Post Author: Bill Pratt
Here is a typical conversation I’ve had on the blog with skeptics many times:
Skeptic: “What if a person today, claiming to be a prophet of God, comes along and tells you to do something? Wouldn’t you have to do it?”
Me: “Only if they could prove they were a true prophet of God.”
Skeptic: “How would you know that? After all, there are lots of people claiming to speak for God, and they tell their followers to do lots of crazy things.”
So what is the answer? Do we Christians blindly follow any person who comes along and says they have a new word from God?
One of the primary ways the great prophets of God were confirmed in the Bible was through miracles. Not all prophets were confirmed by miracles, but many were, and certainly the major ones were. Jesus, and all of his apostles were confirmed by miracles, and so were many Old Testament prophets.
In fact, there is an important passage in the Book of Exodus where this exact scenario plays out. God has asked Moses to go back to Egypt and free the Israelites from bondage, but Moses protests in Exodus 4.
“What if they [the Israelites] do not believe me or listen to me and say, ‘The LORD did not appear to you’?” (Ex 4:1 NIV)
God responds by showing Moses three miraculous signs that will prove to the Israelites that Moses is a true messenger of God.
Then the LORD said to him, “What is that in your hand?” “A staff,” he replied. The LORD said, “Throw it on the ground.” Moses threw it on the ground and it became a snake, and he ran from it. Then the LORD said to him, “Reach out your hand and take it by the tail.” So Moses reached out and took hold of the snake and it turned back into a staff in his hand. “This,” said the LORD, “is so that they may believe that the LORD, the God of their fathers—the God of Abraham, the God of Isaac and the God of Jacob—has appeared to you.” (Ex 4:2-5 NIV)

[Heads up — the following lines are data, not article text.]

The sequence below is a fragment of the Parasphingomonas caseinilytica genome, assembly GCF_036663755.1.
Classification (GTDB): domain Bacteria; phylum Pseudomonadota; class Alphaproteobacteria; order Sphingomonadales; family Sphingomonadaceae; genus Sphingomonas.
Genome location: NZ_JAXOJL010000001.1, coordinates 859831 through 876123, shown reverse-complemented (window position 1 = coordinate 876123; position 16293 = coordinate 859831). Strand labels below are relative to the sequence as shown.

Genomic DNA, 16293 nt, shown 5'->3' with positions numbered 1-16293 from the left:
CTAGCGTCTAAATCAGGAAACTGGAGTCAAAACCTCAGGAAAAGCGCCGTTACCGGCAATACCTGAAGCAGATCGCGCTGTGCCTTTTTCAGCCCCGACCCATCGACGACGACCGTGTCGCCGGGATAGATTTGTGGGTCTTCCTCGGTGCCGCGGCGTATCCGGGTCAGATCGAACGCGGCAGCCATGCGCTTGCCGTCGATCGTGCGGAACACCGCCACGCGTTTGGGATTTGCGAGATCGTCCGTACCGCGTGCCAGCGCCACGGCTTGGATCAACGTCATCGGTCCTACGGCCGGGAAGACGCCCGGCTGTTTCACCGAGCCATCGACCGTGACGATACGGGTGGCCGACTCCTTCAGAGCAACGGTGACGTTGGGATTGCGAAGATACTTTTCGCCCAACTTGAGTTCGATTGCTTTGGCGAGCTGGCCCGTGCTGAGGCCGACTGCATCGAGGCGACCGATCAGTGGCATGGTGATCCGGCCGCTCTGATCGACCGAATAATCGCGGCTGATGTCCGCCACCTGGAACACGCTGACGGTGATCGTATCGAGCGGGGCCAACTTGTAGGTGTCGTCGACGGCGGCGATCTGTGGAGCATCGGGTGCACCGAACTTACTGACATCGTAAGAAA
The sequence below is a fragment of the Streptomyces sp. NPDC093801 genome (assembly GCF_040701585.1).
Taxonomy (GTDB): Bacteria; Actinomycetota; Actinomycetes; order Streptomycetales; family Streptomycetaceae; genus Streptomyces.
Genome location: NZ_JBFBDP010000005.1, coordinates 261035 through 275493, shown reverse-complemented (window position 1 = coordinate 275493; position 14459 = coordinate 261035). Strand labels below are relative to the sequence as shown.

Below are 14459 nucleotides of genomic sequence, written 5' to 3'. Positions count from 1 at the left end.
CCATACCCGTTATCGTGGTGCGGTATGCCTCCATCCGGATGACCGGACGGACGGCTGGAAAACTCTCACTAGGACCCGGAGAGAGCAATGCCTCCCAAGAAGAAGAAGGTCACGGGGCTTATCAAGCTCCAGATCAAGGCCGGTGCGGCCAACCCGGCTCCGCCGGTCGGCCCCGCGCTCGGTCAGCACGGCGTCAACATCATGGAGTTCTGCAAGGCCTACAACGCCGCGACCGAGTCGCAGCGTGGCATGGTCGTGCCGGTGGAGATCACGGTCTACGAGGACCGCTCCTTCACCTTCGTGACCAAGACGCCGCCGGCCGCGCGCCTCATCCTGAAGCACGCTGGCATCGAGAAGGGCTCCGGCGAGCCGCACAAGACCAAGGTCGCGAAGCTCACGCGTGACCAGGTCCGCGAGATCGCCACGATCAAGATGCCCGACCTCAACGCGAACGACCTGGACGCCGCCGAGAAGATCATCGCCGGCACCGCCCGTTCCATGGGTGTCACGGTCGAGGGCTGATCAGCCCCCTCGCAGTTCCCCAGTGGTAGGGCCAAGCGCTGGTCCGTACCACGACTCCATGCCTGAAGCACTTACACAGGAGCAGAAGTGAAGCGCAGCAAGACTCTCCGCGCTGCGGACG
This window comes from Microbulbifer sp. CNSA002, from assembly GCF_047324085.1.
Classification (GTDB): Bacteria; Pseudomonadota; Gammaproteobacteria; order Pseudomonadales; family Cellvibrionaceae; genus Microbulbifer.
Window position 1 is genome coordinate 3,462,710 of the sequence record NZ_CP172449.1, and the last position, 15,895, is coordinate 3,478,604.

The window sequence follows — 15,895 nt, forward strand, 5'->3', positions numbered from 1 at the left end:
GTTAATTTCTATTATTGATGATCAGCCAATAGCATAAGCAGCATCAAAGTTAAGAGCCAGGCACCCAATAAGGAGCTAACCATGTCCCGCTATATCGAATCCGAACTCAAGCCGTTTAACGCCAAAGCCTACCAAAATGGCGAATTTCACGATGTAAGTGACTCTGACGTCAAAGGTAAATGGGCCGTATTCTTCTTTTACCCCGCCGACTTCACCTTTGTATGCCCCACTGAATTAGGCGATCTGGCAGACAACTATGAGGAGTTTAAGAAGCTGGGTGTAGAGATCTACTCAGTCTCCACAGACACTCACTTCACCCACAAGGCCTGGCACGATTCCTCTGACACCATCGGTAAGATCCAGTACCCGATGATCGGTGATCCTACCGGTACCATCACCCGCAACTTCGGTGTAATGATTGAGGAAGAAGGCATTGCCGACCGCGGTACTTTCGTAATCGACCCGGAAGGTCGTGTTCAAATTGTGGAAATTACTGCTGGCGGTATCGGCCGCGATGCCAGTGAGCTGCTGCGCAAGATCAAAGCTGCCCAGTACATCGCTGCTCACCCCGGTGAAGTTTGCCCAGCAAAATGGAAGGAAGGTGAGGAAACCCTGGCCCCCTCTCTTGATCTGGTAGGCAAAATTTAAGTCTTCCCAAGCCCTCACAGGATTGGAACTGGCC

Since the Pharaoh’s power was symbolized by a serpent, the purpose of this miracle was to show that God (through Moses) had power over Pharaoh. Alfred Edersheim, in Bible History: Old Testament, expands on this thought:
Hitherto Moses had wielded the shepherd’s crook. At God’s command he was to cast it away; his calling was to be changed, and he would have to meet “the serpent”—not only the old enemy, but the might of Pharaoh, of which the serpent was the public and well-known Egyptian emblem. “The serpent was the symbol of royal and divine power on the diadem of every Pharaoh”—the emblem of the land, of its religion, and government.
In part 2, we’ll look at two more signs that God will provide in order to authenticate Moses’s message to the enslaved Israelites.